Overview: Niger faces terrorist threats on five of its seven national borders. The Government of Niger (GoN) remains committed to denying terrorists safe haven within its territory. It cooperated with its neighbors and with international partners, including INTERPOL, and is a member of the Global Coalition to Defeat ISIS, the Multi-National Joint Task Force, and the G5 Sahel Joint Force. Terrorist organizations take advantage of Niger’s lengthy borders and sparsely populated desert regions to move fighters, weapons, and other contraband. Terrorist organizations recruit among border populations, where access to government services are weak and economic opportunity is negligible. In the West, terrorist organizations leveraged a sense of injustice and a desire for protection stemming from historic farmer-herder violence. Niger’s efforts to fight terrorism are challenged by its small defense force, strained coordination between security services, budget shortfalls, and continuing instability in Burkina Faso, Libya, Mali, and the Lake Chad Basin. Instability in the bordering nations has led to multiple terrorist incursions into Niger.
Terrorist groups active in Niger included ISIS in the Greater Sahara (ISIS-GS), BH, ISIS-WA, and JNIM, which is an amalgamation of the Sahara Branch of al-Qa’ida in the Islamic Maghreb, al-Murabitoun, Ansar al-Dine, and the Macina Liberation Front.
2019 Terrorist Incidents: Terrorist organizations carried out dozens of attacks in Niger during 2019. Two main fronts saw attacks: from BH or ISIS-WA in the Southeast, and from al-Qa’ida (AQ) affiliates and ISIS-GS in the West and the Northwest.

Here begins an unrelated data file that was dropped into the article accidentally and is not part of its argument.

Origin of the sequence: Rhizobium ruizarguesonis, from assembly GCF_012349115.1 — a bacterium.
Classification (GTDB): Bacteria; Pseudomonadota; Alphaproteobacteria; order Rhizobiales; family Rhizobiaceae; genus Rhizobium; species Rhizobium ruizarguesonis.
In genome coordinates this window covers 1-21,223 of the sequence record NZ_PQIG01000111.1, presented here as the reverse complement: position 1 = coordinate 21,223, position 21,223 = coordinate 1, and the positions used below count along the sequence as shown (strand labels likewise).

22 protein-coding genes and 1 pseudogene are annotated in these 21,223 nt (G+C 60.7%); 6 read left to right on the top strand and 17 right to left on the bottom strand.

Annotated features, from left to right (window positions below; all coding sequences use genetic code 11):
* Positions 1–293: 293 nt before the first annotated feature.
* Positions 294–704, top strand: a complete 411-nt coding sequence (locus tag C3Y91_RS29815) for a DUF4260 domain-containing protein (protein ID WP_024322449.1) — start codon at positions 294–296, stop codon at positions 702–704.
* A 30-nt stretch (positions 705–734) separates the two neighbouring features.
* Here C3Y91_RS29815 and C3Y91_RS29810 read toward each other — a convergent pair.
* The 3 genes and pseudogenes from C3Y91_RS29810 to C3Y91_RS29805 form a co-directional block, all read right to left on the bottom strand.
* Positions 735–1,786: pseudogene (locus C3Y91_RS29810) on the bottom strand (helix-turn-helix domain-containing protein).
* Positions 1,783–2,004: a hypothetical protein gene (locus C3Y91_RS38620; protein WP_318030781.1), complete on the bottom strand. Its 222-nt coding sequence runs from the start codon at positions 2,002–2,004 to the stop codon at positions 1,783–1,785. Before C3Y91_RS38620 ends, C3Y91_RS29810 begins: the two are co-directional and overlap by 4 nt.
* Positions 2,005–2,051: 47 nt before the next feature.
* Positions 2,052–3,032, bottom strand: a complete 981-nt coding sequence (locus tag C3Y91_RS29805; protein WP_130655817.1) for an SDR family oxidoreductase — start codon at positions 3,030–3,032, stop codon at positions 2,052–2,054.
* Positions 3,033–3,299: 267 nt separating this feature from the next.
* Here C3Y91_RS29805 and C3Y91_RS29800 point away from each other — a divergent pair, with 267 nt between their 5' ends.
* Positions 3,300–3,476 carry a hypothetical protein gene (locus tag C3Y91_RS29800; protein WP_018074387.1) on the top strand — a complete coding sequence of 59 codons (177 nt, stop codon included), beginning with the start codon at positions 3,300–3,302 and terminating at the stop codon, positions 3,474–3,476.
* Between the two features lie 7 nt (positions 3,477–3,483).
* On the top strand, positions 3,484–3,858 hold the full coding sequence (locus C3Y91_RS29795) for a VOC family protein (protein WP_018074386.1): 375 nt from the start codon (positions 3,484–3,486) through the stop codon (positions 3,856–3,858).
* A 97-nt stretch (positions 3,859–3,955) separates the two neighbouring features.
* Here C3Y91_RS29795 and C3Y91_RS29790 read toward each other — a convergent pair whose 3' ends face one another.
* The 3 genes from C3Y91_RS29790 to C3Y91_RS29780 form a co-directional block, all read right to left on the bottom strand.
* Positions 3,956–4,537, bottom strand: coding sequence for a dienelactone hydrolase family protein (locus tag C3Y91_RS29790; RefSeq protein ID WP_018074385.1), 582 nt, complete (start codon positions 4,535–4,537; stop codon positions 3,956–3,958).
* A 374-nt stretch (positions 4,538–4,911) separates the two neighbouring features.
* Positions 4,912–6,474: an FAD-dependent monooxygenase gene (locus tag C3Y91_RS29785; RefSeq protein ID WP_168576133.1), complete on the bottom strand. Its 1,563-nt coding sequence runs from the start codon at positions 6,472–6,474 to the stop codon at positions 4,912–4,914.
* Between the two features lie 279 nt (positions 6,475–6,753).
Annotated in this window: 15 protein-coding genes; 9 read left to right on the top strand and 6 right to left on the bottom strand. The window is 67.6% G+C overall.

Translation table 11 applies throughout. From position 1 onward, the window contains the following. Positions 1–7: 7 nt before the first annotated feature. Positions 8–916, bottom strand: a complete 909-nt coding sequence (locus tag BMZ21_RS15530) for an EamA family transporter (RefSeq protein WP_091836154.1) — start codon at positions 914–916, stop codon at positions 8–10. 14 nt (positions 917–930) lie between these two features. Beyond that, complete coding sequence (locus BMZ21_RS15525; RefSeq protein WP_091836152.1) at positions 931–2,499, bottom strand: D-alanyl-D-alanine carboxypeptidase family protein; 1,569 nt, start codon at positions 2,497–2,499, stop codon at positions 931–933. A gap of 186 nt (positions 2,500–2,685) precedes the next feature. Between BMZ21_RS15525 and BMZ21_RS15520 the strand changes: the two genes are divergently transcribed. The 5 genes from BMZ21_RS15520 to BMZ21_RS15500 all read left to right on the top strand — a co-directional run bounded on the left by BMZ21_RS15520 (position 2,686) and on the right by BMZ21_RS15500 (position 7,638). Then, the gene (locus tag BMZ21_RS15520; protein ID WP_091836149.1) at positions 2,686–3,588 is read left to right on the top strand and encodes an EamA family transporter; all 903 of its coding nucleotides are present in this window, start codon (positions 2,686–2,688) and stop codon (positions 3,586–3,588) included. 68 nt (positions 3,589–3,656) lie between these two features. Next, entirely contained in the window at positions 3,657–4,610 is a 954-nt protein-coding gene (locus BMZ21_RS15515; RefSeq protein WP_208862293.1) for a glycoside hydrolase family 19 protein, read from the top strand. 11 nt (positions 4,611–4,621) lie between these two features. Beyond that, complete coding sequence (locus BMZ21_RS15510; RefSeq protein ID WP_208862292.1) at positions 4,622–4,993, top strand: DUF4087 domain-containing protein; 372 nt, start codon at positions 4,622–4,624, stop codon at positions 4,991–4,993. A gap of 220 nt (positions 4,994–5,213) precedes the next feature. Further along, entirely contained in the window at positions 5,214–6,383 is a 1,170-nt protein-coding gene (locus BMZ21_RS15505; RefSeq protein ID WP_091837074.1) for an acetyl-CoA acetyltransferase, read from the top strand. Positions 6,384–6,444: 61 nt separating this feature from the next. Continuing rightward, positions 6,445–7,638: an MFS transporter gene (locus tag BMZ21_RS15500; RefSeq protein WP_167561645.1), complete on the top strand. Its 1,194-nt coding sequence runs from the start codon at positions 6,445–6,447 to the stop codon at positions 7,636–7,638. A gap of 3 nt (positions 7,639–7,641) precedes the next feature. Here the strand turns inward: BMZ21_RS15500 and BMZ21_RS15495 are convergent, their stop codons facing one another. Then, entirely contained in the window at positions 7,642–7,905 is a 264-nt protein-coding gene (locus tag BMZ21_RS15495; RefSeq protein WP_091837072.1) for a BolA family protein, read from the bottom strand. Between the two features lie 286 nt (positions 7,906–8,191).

- On January 14, an ambulance carrying civilians was struck by an IED in the Tillabery region, two civilians were killed and six were injured.
- On January 28, suspected members of BH attacked a village in the Diffa region. Four civilians were killed and three wounded. Several vehicles and a large amount of food were stolen from the village.
- On February 17, a female suicide bomber likely affiliated with BH or ISIS-WA detonated her vest at a refugee camp in the Diffa region and four civilians were killed.
- On March 27, suspected members of BH attacked a village in the Diffa region. Fourteen civilians were killed. The attackers utilized two suicide bombers and set fire to several residences. The attackers also kidnapped four villagers during this incursion.
- On April 26, suspected members of BH attacked the Doctors Without Borders compound in the Diffa region. Two civilians were injured in the attack. The attackers burned several buildings and vehicles within the compound.
- On October 9, suspected terrorists attacked a village in the Tahoua region and kidnapped the village chief.
- On May 14, a Nigerien Army Special Forces platoon was ambushed in the Tongo region that resulted in 29 GoN soldiers killed and many more wounded. The terrorist attackers were likely affiliated with ISIS-GS.
- On December 10, attackers struck a Nigerien military base in the Inates region. More than 70 soldiers were killed, and several vehicles and equipment were taken.
Legislation, Law Enforcement, and Border Security: On December 14, 2018, the GoN passed an amendment to its Penal Code that provides either conditional amnesty or a mitigated sentence for terrorists who voluntarily surrender to authorities. Shortly after the passage of the amendment, the GoN adopted on February 14, 2019, a corresponding decree making the Goudoumaria Defection Center an official GoN entity. Together, these two pieces of legislation ratify Niger’s National Program for Managing Defectors from BH and ISIS-WA. Following the ceremony, 125 defectors were reinserted into communities throughout the Diffa region. A smaller second wave of defectors are expected to graduate and be reinserted in January 2020, following their successful completion of vocational training.